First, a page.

Keeping it out of the open: The production and collections history of Asterix und das Atomkraftwerk as an example of the liminality of underground literature

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Abstract

The German anti-nuclear movement of the 1970s and early 1980s produced a plethora of issue-based textual material. These were mainly in the form of flyers, pamphlets and newsletters which often only had a limited spatial reach. The outstanding and truly international publication of the “scene” was the underground comic book Asterix und das Atomkraftwerk (‘Asterix and the Nuclear Power Station’). The book was created in Vienna in 1978 by cutting up existing Asterix comic books, rearranging selected panels and adding a new narrative into the speech bubbles. The story of the successful resistance of the Gaulish village that was declared a site for a nuclear power plant resonated with the anti-nuclear movement. Pirated copies were circulated in various German towns even before the distribution of the first German edition was stopped as a result of legal action by the copyright owners of the Asterix brand. The book proved extremely popular: well over 20 German-language print versions could be identified. The volume was translated and adapted into Dutch, French and various dialects of Spanish, incl. Basque.Asterix und das Atomkraftwerk is an attempt at a fictional narrative that expresses the concerns of the movement. In its fictional successful ending, it also signals its hopes. The rapid dissemination of the title in its various forms is a testament to how much the treatment of the topic and sentiments expressed therein resonated in the alternative scene. It also effectively highlights the need among the movement for some comic relief in an otherwise highly intense and serious debate. This paper traces the background of the publication, describes the print variants in the various languages and provides a chronology of their publication. It presents the history of the actions taken by the copyright owners of the Asterix brand to put an end to its production and distribution, describes the reception of the work and discusses its cultural significance.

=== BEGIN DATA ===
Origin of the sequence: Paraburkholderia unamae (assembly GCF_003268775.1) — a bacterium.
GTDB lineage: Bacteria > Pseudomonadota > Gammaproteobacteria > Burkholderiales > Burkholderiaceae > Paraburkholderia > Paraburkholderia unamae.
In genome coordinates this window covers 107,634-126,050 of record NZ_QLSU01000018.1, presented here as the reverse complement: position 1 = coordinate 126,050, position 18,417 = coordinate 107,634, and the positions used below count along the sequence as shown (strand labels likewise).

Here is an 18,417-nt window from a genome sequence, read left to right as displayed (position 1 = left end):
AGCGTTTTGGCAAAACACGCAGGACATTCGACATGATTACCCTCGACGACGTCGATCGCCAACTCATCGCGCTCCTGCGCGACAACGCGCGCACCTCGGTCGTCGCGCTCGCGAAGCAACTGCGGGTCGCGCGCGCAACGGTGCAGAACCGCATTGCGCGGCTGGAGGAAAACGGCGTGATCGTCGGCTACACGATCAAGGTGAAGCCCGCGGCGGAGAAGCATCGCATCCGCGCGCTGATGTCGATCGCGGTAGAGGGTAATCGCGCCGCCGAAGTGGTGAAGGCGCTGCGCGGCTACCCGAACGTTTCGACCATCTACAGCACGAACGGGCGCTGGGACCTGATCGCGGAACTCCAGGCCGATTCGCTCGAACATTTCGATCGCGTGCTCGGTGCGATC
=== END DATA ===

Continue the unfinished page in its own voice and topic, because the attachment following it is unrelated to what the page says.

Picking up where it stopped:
Original languageEnglish
Pages (from-to)161-201
Number of pages41
JournalLeipziger Jahrbuch für Buchgeschichte
Volume24
Publication statusPublished - 01 Dec 2016

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